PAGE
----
In 1989, he became spokesperson for Charter 77 and from 1990-92, Ambassador Vondra served as foreign policy advisor to President Vaclav Havel.
From August 1992 to March 1997, he served as first deputy minister of foreign affairs of the Czech Republic. In 1994, he managed the Czech team responsible for the implementation of the Czech Republicâ€™s Partnership for Peace Program, and in 1996, he built and headed the Czech team for pre-accession talks with NATO. From March 1997 to July 2001, he served as the Czech Ambassador to the U.S. During his tenure, he oversaw the process of the Czech Republicâ€™s integration into NATO.
From January to July 2003, Ambassador Vondra served as the deputy minister of foreign affairs. In this capacity, he was responsible for the Czech participation in the solution of the Iraq crisis. In 2003-2004, he was a transatlantic fellow with the German Marshall Fund of the United States, writing a book on recent history of Central and Eastern Europe. Ambassador Vondra graduated from Charles University in Prague and earned a Ph.D. in natural sciences from the same school.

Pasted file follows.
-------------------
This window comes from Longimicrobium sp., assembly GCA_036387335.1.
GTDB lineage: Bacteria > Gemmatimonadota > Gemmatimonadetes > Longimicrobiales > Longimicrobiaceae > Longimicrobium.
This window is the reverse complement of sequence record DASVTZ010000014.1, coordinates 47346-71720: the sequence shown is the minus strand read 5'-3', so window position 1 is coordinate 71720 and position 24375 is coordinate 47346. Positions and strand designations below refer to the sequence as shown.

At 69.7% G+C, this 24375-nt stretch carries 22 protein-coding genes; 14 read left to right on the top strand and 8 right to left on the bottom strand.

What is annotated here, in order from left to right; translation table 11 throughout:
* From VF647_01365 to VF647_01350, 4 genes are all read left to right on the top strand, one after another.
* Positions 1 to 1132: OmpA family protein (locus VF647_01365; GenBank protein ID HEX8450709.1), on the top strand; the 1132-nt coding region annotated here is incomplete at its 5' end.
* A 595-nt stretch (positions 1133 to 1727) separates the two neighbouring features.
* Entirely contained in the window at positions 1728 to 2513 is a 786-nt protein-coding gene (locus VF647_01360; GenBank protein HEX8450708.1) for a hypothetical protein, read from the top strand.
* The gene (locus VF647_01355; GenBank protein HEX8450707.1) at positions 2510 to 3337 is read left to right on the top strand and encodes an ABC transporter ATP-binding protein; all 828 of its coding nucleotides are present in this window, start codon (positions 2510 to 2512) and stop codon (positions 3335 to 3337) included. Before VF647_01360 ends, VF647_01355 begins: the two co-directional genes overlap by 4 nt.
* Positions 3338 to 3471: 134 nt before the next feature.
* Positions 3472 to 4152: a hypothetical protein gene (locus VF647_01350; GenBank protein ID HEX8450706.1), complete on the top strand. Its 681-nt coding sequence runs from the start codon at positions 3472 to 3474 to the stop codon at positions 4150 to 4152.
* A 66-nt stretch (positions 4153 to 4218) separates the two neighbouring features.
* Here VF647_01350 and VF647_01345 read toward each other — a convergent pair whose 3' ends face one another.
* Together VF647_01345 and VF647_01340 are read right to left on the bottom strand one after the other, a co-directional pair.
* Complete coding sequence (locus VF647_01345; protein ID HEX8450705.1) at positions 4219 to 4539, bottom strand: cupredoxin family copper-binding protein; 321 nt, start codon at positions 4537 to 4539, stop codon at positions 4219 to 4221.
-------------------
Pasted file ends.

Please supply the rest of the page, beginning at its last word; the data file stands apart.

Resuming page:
fall off the Berlin Wall. And since central European countries same into Westernalliances, NATO and the European Union, we have Carl Bildt, the Foreign Secretary ofSweden. We have Alexandr Vondra, the Deputy Prime Minister Czech Republic. Thanks for joining us.And Marc Grossman, who used to be the European appointment at State Department, isnow with the Cohen Group. Thank you for being with us, he is definitely one of theeminent experts on Turkey and also the Balkans we can talk to.Let me start off this round in asking Alexandr Vondra about two things. First, yourcountry has been, has gone through a very self finding process in terms of internalpolitics, party politics, ad second has taken a very strong stand recently towards Russiaand the missile defense issue. How much, how important is it for a young democracy asthe Czech Republic to have something of a unifying issue from the outside to bring the internals together?I don't know. Those are the two questions which I do not think are so much interlinked. Firstwhat is the reason why we Czechs, Slovaks, Hungarians, were able to make it? I think,you know, we had a lot of advantages, geographical location, tradition and all.Czechoslovakia was a working democracy in the 20s and 30s. We had those heroes, youknow, from the time of the (INAUDIBLE) Resistance like (INAUDIBLE) and others. So,I think all those sources from within in combination with how easy inter-linking with theoutside world, I think that's played the role.So it is not in a way that, you know, something would be brought as a gift to us or that wewould need to organize massive foreign support. Of course, you know, we needed afriendly, international environment and we were lucky to have it in the 90s including andyou mentioned Russia.And probably were lucky to have the international environment at a time when BorisYeltsin was a President in Moscow. Now we were together meeting in Moscow a fewdays ago to take part at the funeral and all ask, you know, what is the legacy of Yeltsin,because recently, you know, the legacy is being shaped into something like, you know,(INAUDIBL) or what ever.This is not the way how I remember Yeltsin. I remember Yeltsin as a man who broughtfreedom and capitalism into Russia, of course with all the mistakes and the problems ofthe early beginnings. But he created a space and at the same time he also opened thespace for a more cooperative spirit in the whole central and Eastern Europe. And I thinkYeltsin deserves a certain credit for it.As an observer to your immediate environment, what are we seeing in Ukraine right now?Are the tendencies, is the magnetic power of the idea of EU, of Western entities like NATO,is that strong enough to amplify up to Kiev or is it sort of something where we see competing powers to fight for influence right now?Well certainly Ukraine was always the area which was exposed to thecompeting interests. You know, the Western part is more Western type of Christianity.The Eastern part is more Orthodox. That is nothing new.At the same time, I think there is no reason to be frustrated. Of course, to do in Ukrainethe same what we did in Central Europe, it requires much more effort, because there arethe differences. We had those advantages like geography, location and the tradition o democracy.This is something which the Ukraine does not have but that at the same time I think thatthere is a lot of progress, if you compare Ukraine right now with the situation let's sayfive, six, seven years ago under Kuchma.It is now a country where you have three or four main parties which are competingtogether, they have the divided economy, of course there are the problems, they arelearning but certainly that's not the reason to give up or to suck into some kind of Ukraine(INAUDIBLE) not at all I think we should energize ourselves to be as much help as we can.Our Secretary built one of those ideas of the European Union core ideas asenlargement, is spreading out it's soft powers, bringing in countries, democracies, bringin their rules, thousands and thousands of pages of joint rule work and one of the areasyou are watching closely and you have dealt with over the past years closely is theBalkans and they are watching us closely to be seen.We see the show down of Kosovo starting next week at the United Nations hopefully.What's you're game plan? What's the advice? How should you proceed, since this is nota conflict free zone, even in the west on how to proceed?I think you are right in pointing out the importance of enlargement. Enlargementis being the fantastic success of the last ten, 15 years. We have extended the zone of therule of law of democracy of market economy of these Governors so we now have fivehundred million people; the biggest integrated economy in the world,by far the biggest trading power.The Euro is traded more than the dollar. That is nothing to do with enlargement but is afantastic success story. Not everything is perfect in all of the countries, but we should nounderestimate the importance of what we have done, but by saying that I think it is alsoimportant to say that this sort of guiding inspiring light of enlargement is what has drivenreform in these countries and what is applied to those that is applied to the countries that are beyond.If the light of enlargement starts today, and I think it has done that lately, it opens otheravenues and opens the door for other forces and be that in the western Balkans, or be thatelsewhere and makes it more difficult for us to secure peace and the rule of the law anddemocracy and all of those particular values. This applies to the western Balkans no doubt.The only long-term hope for democracy and reconciliation there is the prospective ofintegration with the European Union. The soft powers of European Union, if they arereduced at the end of the day, we might be forced to rely on the hard powers of NATO,that is not what we want to do. Kosovo should be seen in that light but Kosovo is smallpiece of territory. We shouldn't make Kosovo the thing that defines our Balkan policy.The Balkans policy should be defined by the enlargement perspective and that we shouldlook at the big players and then we should have Kosovo within that particular context. Asfor Kosovo it is in the security council at the moment, I would expect their will be aperiod of diplomatic trench warfare of the best or worst sort depending on your test andthen I think there will be the need for some profoundly constructed diplomacy where Ihope that Europe, perhaps the German presidency can take the lead and it has to be asecurity council resolution.I heard that I don't know if Dick Holbrooke has left -- but Dick is normally sayingwell, the Russians will veto and the American's will recognize that is playing with fire inEurope and playing with fire in the transatlantic relationship in playing with fire in theBalkans and will not be allowed to happen.We need to take this step by step. U.N. enlargement, Serbia, state building in Kosovo,and then as part of the world strategy. No easy answer.. It will take time.Why is it that the lights are dimming, why is it that the energy is waning,the power doesn't seem to be there. We have two referendums France and Netherlands;we have an enlargement fatigue. The German Chancellor has stated that she has seen forthe time being an end to the process all those who are on the list are on the list, and thosewho are not this give a sick note to torture to Ukraine, to whoever you want to talk to.No I think there has been a failure of political leadership, honestly speaking, becausethere is a very good case that can be made for enlargement. When we now seethe fact that the European economy is starting to perform much better than most people expected.I would argue that enlargement is a large part of that particular story. The fact that due toenlargement we have competitive pressures building up very, very fast in the Europeaneconomy, have forced the restructure of industries, which makes a German and Swedishexport industry more successful on their Asian markets than the Americans are.It would not have happened without enlargement. We have created a new dynamism, bothpolitical and economically apart from securing peace in the root of it all. But we haven'treally taken that story to our respective electorates to the extent that we should have done.And then we ended up instead with the French veto and with these fairly ludicrous debates.And that has led to slow down in the momentum. Part of that has to be said was perhapsunavoidable because I believe to take in Sweden was fairly easy. But of course it becomessomewhat more difficult when we go down to the Western Balkans. But I don't forget thatat the end of the day, when we had the Swedish accession in 1995.I had 80 members of the European Parliament who didn't vote in favor of it because theyconsidered it dangerous and enlargement fatigue and diluting the identity o the Union. Sothere has always been those forces. It requires political leadership and vision.Marc Grossman, the united States has supported this European course allthe time and lately given the comments not only by Dick Holbrooke but by others too andactually seeing the current debate on missile defense, the tiny nitty gritties of Europeanneighborhood policy towards its East seemed to be over-shadowed by the larger issues,more strategic issues, missile defense and certainly the Kosovo question, recognition ornot. Does the U.S. lose its fine pattern in dealing with Europe?Well, first of all thank you very much. I don't pretend to be an expert. Carl Bildt saidwhile we were getting ready that there are two officials here and one irresponsibleAmerican. So I will try to (INAUDIBLE)>I hesitate a little bit with this accent to comment on what others have said.But let me make three points if I could. First, I think that as Foreign Minister Bildt said,the European Union and the European expansion has been for Americans and forEuropeans the greatest success story as he said of the past 20 or 25 years.And I think sometimes Europeans don't stop and reflect on this success. It is anastonishing accomplishment. And I was roundly criticized when I was at the StateDepartment as the Assistant Secretary of European Affairs and later for my little bumpersticker was that the European Union should expand as far East and as rapidly as possible,and then I would get a lecture about how we weren't members of the European Union and fair enough.But that turned out to be a right policy and a policy that you all followed. And so I thinkfirst it is worthwhile if you are a European to just stop for a moment and recognize thetremendous success of this.Second, it is very important for the United States, I believe, speaking now as a privatecitizen, to keep supporting this expansion of the European Union because as both of thesegentlemen said, it is the way that the rule of law will move east.It is the way that human rights will move east, that free markets and democracy andreconciliation will move to the East. And I hope that this issue of enlargement fatigue is ashort-lived thing and that people will take a rest from it if it is some kind of fatigue andreturn quickly to issues o enlargement.So I would say that this is the strategic issue and I am glad to talk about missile defenseand all these other tings. But if you want to talk about the strategic issue in Europe, thestrategic issue in Europe is the continued enlargement of the European Union. And Iwould say, with respect, also with this accent, let's not forget the important role that theexpansion of NATO played in this as well.Since we are in Brussels, let me ask you a very EU like question. I amwondering what an American thought, says about that. Enlargement is one thing on theEuropean coin. The other side is deepening, is integrating.And this city and the representatives coming, the policy coming from here has its sort ofunderlying assumption right now that deepening has to come to some kind of end untilwe have the structures and the mechanisms in place, the Constitution, and that the EUloses its power.As Carl Bildt said, we have somehow peaked in our efforts, right now, probably wherewe are gaining strength from other place from. Should this enlargement process, reachingout to the east, even to the southeast, talking about Turkey be done at all costs even if theother side, the deepening wouldn't work any more?Well, three things. First of all it is very important, I think for me to saythat this effort to create European Union is a great vision of Europeans and it is aEuropean decision about how Europeans want to live. It is not for us to describe and todictate this. So this debate is an important one for Europeans to have. I think asAmericans we have an obligation, a connection here to talk about it and so I'd say acouple of things. First, I don't see that there's a great disconnect or a contradictionbetween expansion and deepening.Indeed, I see them as very much connected and so I think to pass the longer debate andsay, well for example, we can't take Turkey in because Turks don't understand issues ofcompromise. Turks, too many of Turks would be in the European Parliament, it'll destroythe European Union.I think those are all issues (A) that can be dealt with and (B) that divert people's attentionfrom the important issues, which is continuing to bring the values and to continue tobring the way of life of the European Union and NATO as far East as possible.Carl, you wanted to add something?Well yes, just add two elements to that.One, which is fairly easy to understand, the greater the integratedmarket, the great is gain for everyone that is part of that particular market.If you have an integrated market of six countries, but if it was 12, is far better for theoriginal six, not as big as 27. The gain increases with the size, if you talk about only theeconomy and then if we look at the policies of it.The Global weight of the European Union. The world that we can play on the Global(INAUDIBLE). I mean, there is no question that each enlargement has made us morepowerful. Not enough we might argue and we might not be sufficiently (INAUDIBLE).We had an interesting experience the other day. We had, we have these informal,sometimes, the informal meetings apart from the formal meetings of the ForeignMinisters. The city of Laeken, we were discussing all sorts of issues and at the finalsession we invited in those countries that are now negotiating for membership.So suddenly we have Turkey around the table as well in our discussion and I can tell youit made a difference. We were discussing the Middle East, we were just discussing Iran.To add the Turkey perspective, you could visibly feel around the table how that additionmade us a more relevant, a more powerful intellectual at least Global player.So I have no doubt whatsoever, but the bigger, when we grow, we grow in importance,relevance and weight.But the bigger the Union gets it, the more attractive it alsogets for divisions and for camp building. This is my question.Yes.to the Deputy Prime Minister. TheCzech Republic now is at the core of the missile defense debate. You have take two(INAUDIBLE) taken a strong position on (INAUDIBLE) in favor of deploying.Watching at the same time how this whole issue splits the European Union, how far areyou prepared to go in breaking with part of these new alliances you have joined?Look, I think that the enlargement on one hand and the missile defense debate on the other hand,they are two different things but...regarding the enlargement, this argument which you used at, you know,with enlarging the community, is the end of the effect of it there (INAUDIBLE) I don'tagree with that. In fact, you know, there is a French institution which measured the speedof adopting the various directive in European Union and there the speed of those adoptiongrew up by 25 percent since 2004.So since this big bang enlargement, it (INAUDIBLE), we are able (INAUDIBLE) the UNis not in any crisis. We are able to make the deals. It's not about (INAUDIBLE) this isnot (INAUDIBLE) we need to unify it on certain strategic issues. So for example, youknow, the Turkish membership.I belong to those who are convinced that Turkey can contribute. I belong to those whobelieve that Istanbul is the same European city like, let's say, Brussels. So yes, let's dothis, let's do this by step-by-step approach, of course, that rope can be, you know,squeezed into a situation when the majority in Europe is not able to afford, but don't losethe horizon and on the missile debate (INAUDIBLE) look, I think we are in agreementthat the enlargement in the '90s and in the turn of the Millennium is a great success storyand it is because it contributed to the stabilization piece and cooperation in Europe and neighborhood.And why we succeeded, we succeeded that the Americans and the Europeans wereworking together. NATO enlargement, UN enlargement, it was done in certain harmonyand with the missile defense, Czechs, together with (INAUDIBLE) belong to those whoare now discussing seriously with the U.S. whether to deploy the system.The reason has nothing to do with the enlargement. It's to countering certain threats inIran and (INAUDIBLE) the Americans are building the system and the question is youknow whether this would be just a national system in the U.S. or whether it would be thetransatlantic system. And I think to make the transatlantic bond strong, we need to workhere together because the threat is real and the system is possible and (INAUDIBLE) future.Before I open this up and I or I give first to Ambassador (INAUDIBLE) ifhe's here because we also talking about Russia's west. And since you are the RussianAmbassador to the E.U., I would be very keen to hear your opinion concerning(INAUDIBLE) process and what process roads should be in it. But Marc Grossmannwanted to make a point.I just wanted to make a quick point, to the point that (INAUDIBLE)making. One of the really important things from my perspective over the past few yearshas been that the European Union has not lowered any standards to bring new people in.I think that's been a very important effort in order to put the values and the constructionof the European Union out forward and I hope that going forward what ever theenlargement is, is that the standard of the European Union leading all of the(INAUDIBLE) having to meet the standards of the club to which people are joining thatyou will stick to that because as you said?(INAUDIBLE) a side effect,elements of integration, so it will be more demanding to become a member in the future.But I think that is part of the answer to the question of why for me,anyways, there is no contradiction between expansion and deepening because if you keepyour standards high, then deepening that occurs simultaneously.Okay. Let's open this up and I promised Ambassador, if you agree and if you wouldlike to, add a comment on this enlargement process. We see this, we see the confrontation over missiledefense and somehow, it reflects Russia's uneasiness with what it perceives as kind of assertiveness is that right?Well, first of all, I fail to see a direct link between the anti-ballistic missileproject and E.U. enlargement. I have been told these days consistently by my interlocutors and theEuropean Union that the E.U. has nothing to do with a ban. I see Carl nodding. Secondly, it would takethe enlargement process of the E.U.I would say one might regard it as a regional incarnation of the broader globalization process. Regional interms of the European continent. So we see it as a natural phenomenon. Not void of problems, bothwithin the enlarging European Union and beyond. Not void of difficulties that arise for third countries, asMark will confirm that the E.U. has never been an easy partner for either of our countries.For my country in particular the enlargement has brought a lot of difficulties and a lot of concerns. Thosewere reflected in our respective joint statements of 2004 and 2007. I will not go into detail now, but Imust say that overall with your E.U. enlargement, is some, is more or less natural process which makes itquite distinctively different from (INAUDIBLE) enlargement. Which in our view is an unnatural processof trying to address security issues of the 21 st century with means designed in the middle of the previouscentury. (INAUDIBLE)On the TV EU has an alliance for security. You don't see the E.U. as a security alliance?I see the E.U. as a security alliance in the future, perhaps. I would have been more optimistichad there not been this ABM project so very prominent in the headlines. Because this was oneissue that was never on the agenda of the E.U. and all of a sudden two E.U. member states are concludingbilateral agreements with a 3rd country behind the back of the European Union.As far as standards are concerned, I have my own view on that. I believe that in practice the EU has nobeen entirely consistent in pursuing standards for acceding countries; otherwise we wouldn't have seenevents that have been taking place in the last 48 hours in the capital of one of the new members of theEuropean Union.You are talking about Estonia.Yes, your guess is correct.Thanks for this comment. I want to open this up now and I was told to actually prefer theback benches since they have been treated badly in the earliest sessions.So please sir, why wouldn't you take the first question.